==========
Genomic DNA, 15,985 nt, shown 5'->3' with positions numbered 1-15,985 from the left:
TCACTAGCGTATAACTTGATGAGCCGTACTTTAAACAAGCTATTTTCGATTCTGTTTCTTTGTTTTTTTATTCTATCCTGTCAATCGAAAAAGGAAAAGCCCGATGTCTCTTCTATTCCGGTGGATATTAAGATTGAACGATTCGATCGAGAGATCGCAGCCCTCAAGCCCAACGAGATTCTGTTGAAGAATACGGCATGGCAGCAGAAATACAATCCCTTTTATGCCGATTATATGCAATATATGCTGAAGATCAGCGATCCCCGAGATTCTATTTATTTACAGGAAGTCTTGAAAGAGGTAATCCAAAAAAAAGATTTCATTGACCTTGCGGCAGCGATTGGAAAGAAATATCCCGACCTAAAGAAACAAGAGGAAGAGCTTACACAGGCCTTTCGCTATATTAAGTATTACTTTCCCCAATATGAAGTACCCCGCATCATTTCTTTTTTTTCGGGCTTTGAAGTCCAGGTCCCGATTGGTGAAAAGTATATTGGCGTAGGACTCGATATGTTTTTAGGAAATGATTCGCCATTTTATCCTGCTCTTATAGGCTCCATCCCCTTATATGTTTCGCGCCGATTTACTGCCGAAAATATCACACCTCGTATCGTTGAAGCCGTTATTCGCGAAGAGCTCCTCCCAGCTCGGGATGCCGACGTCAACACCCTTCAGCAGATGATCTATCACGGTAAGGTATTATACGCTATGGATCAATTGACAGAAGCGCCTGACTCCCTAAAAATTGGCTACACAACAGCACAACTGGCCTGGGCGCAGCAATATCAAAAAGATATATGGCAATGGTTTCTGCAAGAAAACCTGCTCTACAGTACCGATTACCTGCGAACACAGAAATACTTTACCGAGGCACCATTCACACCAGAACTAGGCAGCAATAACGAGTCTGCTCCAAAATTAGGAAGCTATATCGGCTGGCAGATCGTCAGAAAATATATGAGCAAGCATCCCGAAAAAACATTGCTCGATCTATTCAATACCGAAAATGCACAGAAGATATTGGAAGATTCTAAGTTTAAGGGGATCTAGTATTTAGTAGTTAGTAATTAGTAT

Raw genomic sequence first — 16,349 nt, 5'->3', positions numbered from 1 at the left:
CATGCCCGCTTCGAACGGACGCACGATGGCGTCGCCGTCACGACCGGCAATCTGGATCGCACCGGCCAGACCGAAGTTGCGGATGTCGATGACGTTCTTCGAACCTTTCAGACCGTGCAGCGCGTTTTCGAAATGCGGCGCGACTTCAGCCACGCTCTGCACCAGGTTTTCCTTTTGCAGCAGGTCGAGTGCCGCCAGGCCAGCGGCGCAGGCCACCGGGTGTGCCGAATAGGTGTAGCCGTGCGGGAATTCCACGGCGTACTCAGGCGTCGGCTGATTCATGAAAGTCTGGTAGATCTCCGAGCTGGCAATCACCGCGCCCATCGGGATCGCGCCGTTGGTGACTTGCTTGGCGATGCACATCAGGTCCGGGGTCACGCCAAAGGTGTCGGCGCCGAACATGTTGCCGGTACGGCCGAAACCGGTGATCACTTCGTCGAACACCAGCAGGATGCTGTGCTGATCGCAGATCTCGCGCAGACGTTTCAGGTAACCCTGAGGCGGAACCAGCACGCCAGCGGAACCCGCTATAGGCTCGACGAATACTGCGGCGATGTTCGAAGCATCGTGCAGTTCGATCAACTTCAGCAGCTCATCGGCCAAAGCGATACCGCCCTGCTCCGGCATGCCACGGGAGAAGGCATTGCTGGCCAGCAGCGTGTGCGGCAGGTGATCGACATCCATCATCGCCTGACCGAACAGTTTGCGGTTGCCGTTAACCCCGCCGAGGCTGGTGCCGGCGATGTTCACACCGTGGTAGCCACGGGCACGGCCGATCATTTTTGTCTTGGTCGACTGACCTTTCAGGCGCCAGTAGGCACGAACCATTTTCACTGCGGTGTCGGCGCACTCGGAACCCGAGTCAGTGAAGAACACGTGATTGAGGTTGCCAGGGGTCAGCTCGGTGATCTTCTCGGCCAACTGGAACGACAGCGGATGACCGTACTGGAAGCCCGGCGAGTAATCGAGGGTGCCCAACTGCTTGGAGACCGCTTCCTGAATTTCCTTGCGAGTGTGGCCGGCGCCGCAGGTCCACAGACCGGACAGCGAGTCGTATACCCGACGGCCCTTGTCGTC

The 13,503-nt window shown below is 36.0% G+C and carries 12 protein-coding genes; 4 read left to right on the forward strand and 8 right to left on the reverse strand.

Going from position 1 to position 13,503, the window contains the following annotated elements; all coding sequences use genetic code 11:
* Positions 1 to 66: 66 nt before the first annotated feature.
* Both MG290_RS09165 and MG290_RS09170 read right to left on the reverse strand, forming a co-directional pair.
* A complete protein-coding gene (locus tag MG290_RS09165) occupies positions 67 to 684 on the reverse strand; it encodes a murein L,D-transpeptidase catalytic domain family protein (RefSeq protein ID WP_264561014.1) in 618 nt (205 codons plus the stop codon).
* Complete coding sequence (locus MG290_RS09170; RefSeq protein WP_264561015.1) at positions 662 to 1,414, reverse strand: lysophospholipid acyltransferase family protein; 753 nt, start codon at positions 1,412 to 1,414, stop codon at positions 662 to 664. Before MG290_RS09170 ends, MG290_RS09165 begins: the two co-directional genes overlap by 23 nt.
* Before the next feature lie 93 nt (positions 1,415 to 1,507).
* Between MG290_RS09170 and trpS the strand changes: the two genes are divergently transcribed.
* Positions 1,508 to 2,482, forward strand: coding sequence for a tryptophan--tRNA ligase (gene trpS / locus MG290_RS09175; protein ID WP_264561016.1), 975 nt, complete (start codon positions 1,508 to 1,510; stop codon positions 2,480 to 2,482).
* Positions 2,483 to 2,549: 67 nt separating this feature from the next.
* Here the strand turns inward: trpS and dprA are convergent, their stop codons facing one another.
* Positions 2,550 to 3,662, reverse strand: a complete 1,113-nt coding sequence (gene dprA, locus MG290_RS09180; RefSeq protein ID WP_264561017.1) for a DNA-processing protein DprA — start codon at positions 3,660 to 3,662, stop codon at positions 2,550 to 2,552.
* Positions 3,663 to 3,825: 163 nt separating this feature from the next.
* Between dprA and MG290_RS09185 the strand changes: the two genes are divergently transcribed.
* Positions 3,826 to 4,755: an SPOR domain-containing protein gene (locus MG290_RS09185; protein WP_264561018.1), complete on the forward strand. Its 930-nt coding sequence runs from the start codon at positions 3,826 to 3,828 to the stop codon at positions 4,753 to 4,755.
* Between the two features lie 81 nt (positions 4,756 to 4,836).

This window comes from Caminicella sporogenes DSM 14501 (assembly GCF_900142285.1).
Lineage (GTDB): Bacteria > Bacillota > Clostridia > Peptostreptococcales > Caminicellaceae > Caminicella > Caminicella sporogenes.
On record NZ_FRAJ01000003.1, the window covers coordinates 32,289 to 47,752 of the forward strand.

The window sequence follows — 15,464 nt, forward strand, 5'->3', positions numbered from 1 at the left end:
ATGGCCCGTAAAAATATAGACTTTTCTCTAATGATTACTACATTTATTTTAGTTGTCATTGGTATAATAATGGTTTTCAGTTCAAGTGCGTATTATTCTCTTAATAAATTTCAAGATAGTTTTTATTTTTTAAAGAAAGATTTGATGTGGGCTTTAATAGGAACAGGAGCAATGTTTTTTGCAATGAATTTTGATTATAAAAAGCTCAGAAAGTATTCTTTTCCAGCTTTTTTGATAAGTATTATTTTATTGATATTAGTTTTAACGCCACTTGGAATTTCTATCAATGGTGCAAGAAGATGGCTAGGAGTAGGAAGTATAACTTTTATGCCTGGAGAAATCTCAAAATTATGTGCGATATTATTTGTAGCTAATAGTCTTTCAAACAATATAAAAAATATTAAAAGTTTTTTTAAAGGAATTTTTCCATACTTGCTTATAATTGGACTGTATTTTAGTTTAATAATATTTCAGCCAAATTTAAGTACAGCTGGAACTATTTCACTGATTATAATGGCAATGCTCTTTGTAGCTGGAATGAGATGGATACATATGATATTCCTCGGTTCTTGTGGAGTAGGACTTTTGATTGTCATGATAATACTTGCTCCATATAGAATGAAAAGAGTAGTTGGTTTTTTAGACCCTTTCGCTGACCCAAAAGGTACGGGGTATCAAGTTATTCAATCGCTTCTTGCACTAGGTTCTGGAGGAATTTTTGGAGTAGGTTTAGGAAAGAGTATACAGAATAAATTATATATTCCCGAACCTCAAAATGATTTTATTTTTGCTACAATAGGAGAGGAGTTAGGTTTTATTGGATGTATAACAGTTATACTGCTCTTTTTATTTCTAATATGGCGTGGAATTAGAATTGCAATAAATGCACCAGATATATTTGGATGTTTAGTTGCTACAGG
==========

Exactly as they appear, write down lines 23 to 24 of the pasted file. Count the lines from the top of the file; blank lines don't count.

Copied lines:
On record NZ_FRAJ01000003.1, the window covers coordinates 32,289 to 47,752 of the forward strand.

The window sequence follows — 15,464 nt, forward strand, 5'->3', positions numbered from 1 at the left end: